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From: Park vs, Desmond- Another case of misdirected FA $$$


jokin

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After last night's game ugly loss- rather than seek out a Primal Scream Therapy group, I think it's time for another well-reasoned rant.

 

In another sad ironic twist in this Season of Twins Fans' Discontent Disgust- the brutallly-struggling-at-rookie-Aaron-Hicks-levels-of-futility, Byung-Ho Park, is mercifully dispatched, or maybe, Deep-Sixed, to the minors in AAA, sinking to a level that may be more commensurate with his maxed-out ability, or maybe not (if he's to ever be a MLB hitter, he needs to be seeing more FBs, not more AAA junk).

 

Want to continue the irony? Park turns 30 on July 10. Fellow off-season FA acquisition target hits town the same day that Park is dispatched, in one Ian Desmond, who is currently 30 years of age. The guy we got is no more (at least for now)... the guy we should have gotten just handed us our lunch in extra innings.

 

Even before Free Agency formally kicked off in the previous offseason_- think around this time one year ago- myself, along with other posters, suggested that the time and conditions were right to aggressively pursue a buy-low FA signing in the form of Ian Desmond. Desmond had a horrible first half in 2015- .580 OPS, only to recover nicely and suggest he wasn't washed up in the second half of 2015 with an OPS of .777 (Desmond's career OPS is .750) .

 

Desmond and his agent signed with the Rangers on a one-year deal worth $8M. Apparently, Desmond was more than willing to gamble on himself in restoring value and possibly re-enter the FA market in 2017 in a better position to consider multiple, multi-year offers. Also apparent, the lack of solid offers from the rest of the League meant they were largely uncertain which Ian Desmond was the player going forward- Decline-Phase First Half Desmond or Fluke-Filled Second Half Desmond?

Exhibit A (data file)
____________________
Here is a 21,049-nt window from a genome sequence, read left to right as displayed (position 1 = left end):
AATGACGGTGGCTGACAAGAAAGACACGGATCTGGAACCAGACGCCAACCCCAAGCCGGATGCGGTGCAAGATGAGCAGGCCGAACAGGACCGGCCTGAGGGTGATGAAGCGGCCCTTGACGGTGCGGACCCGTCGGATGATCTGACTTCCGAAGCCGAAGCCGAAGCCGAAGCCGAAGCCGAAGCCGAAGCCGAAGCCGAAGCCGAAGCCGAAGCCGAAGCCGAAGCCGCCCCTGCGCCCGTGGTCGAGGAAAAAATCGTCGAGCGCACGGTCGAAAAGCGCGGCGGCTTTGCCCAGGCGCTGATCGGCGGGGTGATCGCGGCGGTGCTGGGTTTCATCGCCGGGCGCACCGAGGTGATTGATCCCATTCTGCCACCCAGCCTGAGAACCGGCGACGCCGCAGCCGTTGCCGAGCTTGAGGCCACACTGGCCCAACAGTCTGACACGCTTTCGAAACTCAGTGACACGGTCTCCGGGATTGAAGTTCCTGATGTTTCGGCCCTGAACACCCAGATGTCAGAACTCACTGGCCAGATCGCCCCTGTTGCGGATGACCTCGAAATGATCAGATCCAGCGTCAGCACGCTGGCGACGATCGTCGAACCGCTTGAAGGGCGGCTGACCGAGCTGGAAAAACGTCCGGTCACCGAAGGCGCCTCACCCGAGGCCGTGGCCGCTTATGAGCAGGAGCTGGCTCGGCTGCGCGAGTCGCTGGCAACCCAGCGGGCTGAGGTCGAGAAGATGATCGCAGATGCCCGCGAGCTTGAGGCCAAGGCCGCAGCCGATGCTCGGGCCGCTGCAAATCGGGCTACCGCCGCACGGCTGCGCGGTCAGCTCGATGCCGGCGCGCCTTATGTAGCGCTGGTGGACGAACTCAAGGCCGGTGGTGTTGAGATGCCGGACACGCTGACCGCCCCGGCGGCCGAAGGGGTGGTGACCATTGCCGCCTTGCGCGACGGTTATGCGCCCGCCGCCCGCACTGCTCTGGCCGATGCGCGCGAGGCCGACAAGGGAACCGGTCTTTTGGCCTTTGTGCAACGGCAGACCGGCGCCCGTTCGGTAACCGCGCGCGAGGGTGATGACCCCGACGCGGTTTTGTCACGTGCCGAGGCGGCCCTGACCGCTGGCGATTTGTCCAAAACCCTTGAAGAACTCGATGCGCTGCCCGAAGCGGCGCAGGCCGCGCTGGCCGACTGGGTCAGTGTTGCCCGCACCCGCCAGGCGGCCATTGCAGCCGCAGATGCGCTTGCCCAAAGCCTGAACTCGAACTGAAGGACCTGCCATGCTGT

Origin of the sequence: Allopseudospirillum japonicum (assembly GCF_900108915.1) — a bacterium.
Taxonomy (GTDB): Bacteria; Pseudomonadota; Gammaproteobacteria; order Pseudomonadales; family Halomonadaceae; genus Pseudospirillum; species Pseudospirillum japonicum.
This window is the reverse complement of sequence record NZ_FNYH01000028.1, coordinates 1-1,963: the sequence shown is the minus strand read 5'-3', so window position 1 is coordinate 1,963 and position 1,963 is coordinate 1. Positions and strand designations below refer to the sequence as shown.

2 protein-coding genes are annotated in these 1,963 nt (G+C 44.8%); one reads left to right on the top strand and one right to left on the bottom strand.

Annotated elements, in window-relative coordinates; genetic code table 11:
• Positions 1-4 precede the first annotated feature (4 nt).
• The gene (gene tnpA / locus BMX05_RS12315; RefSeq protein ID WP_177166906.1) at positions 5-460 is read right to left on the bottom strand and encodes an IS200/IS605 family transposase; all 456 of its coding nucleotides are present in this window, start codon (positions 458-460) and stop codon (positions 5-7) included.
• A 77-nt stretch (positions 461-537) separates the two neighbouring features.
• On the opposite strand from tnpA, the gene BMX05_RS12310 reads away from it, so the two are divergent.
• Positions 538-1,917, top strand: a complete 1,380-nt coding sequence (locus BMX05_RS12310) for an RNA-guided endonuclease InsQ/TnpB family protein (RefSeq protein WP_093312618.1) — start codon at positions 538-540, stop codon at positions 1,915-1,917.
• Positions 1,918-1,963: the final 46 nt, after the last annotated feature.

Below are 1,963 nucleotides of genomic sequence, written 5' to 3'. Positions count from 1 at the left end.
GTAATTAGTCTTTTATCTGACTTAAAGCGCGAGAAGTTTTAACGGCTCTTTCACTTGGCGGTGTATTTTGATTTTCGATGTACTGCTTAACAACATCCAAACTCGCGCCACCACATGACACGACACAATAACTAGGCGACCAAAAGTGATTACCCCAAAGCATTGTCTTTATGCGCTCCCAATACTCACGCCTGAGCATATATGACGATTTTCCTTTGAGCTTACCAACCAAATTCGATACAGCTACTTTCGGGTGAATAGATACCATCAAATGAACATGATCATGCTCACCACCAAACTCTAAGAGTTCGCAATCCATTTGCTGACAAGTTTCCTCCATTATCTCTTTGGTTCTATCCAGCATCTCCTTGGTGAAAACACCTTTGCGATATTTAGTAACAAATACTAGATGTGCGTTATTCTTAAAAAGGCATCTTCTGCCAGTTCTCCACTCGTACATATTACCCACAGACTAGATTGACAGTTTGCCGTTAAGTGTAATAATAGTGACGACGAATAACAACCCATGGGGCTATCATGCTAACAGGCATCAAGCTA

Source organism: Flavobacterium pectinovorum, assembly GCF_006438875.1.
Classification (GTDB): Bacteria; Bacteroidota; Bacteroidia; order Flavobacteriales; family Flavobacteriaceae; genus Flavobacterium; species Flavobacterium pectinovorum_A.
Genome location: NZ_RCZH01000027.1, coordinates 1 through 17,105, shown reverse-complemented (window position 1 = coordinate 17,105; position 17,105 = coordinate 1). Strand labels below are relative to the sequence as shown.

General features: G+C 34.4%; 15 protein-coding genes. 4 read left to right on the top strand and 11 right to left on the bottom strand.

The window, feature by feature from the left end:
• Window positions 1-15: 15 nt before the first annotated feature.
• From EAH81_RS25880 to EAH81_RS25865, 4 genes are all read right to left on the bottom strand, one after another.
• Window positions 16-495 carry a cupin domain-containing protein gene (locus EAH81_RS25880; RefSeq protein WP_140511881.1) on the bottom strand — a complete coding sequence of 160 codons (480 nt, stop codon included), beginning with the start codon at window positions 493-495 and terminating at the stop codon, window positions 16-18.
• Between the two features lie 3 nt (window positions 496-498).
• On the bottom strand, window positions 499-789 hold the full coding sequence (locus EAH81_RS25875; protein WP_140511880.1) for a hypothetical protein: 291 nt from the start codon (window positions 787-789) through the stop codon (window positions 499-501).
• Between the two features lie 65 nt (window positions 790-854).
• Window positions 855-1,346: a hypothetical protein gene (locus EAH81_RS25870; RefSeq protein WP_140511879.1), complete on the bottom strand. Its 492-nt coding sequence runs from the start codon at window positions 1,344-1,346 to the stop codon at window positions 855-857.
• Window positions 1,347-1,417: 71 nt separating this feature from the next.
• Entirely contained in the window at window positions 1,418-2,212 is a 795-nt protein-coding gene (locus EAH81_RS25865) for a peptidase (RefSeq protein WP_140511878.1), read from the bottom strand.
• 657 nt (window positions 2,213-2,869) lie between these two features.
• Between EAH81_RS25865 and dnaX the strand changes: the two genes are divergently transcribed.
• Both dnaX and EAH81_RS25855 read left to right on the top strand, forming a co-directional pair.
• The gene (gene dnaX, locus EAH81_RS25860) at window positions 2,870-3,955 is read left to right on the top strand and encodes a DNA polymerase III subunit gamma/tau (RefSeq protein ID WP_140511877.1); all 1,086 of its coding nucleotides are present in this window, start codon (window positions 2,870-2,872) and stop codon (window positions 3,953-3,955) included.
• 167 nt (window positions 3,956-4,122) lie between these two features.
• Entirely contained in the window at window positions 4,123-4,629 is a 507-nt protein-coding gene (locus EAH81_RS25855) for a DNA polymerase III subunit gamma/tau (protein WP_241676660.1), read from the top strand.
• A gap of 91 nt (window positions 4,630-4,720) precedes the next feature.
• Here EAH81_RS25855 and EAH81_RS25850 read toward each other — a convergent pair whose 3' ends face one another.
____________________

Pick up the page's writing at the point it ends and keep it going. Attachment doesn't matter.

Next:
In more irony, he ultimately considered the Rangers deal, as his best option, with the apparent implicit understanding that he wouldn't be the first choice at the premier defensive position, the position he'd played all his life, Shortstop. Talk about a guy very amenable at gladly doing what's best for his employer...! even if it carried grave unknowns, such as potentially diminishing his perceived image as one of MLB's top shortstops, and the distinct possibility at failing in an unfamiliar, but still critically important defensive position, CF. So let's not hear any talk of a player not willing to come to Minnesota.

 

Clearly based on the 2016 results thus far, Ian Desmond is a guy who was ready to meet the self-imposed challenge, and exceed all expectations, in his campaign to return to blue chip vet respectability and relevancy.

 

His batting line after tonight:

 

.323/.376/.535/(.911) OPS+ 132 fWAR 4.0

 

Cost to the Rangers- $8M (over 1 season)

 

Is there even any point in listing Park's line?

 

.191/.275/.409/(.684) OPS+ 81 fWAR 0.1

 

Cost to the Twins- $12 M (over 4 seasons)

 

Sooo.... the Twins have a four-year commitment of $12M to Park- despite their ugly history of badly mis-assessing East Asia talent translation to MLB. He now occupies a precious roster spot, already over-loaded on the current 40-man with similarly profiling MLB players and MiLB prospects-

 

* plus Palka is waiting in the wings needing a roster spot,

* a decision will need to made on Walker by end of next year on his 25-man status or lose him to MiLB FA,

* what if Sano can't cut it at 3rd- he needs the DH ABs

* plus signing the aging Park has cost the Twins in losing much younger talent (Arcia, and soon, Vargas), by putting them in position to fail to receive adequate compensation for the MLB potential they both still represent.

 

Now here's where it gets more damning-

 

Let's consider that the Twins had followed our recommendation in pursuing and signing Desmond last December. The Rangers ultimately got him for $8M. Assuming Desmond was fine with a one-year deal and playing out of position in the hopes of rebuilding value, why wouldn't he have been very interested in signing with the Twins?- requiring the Twins to overbid- to say, $9.25M for one year.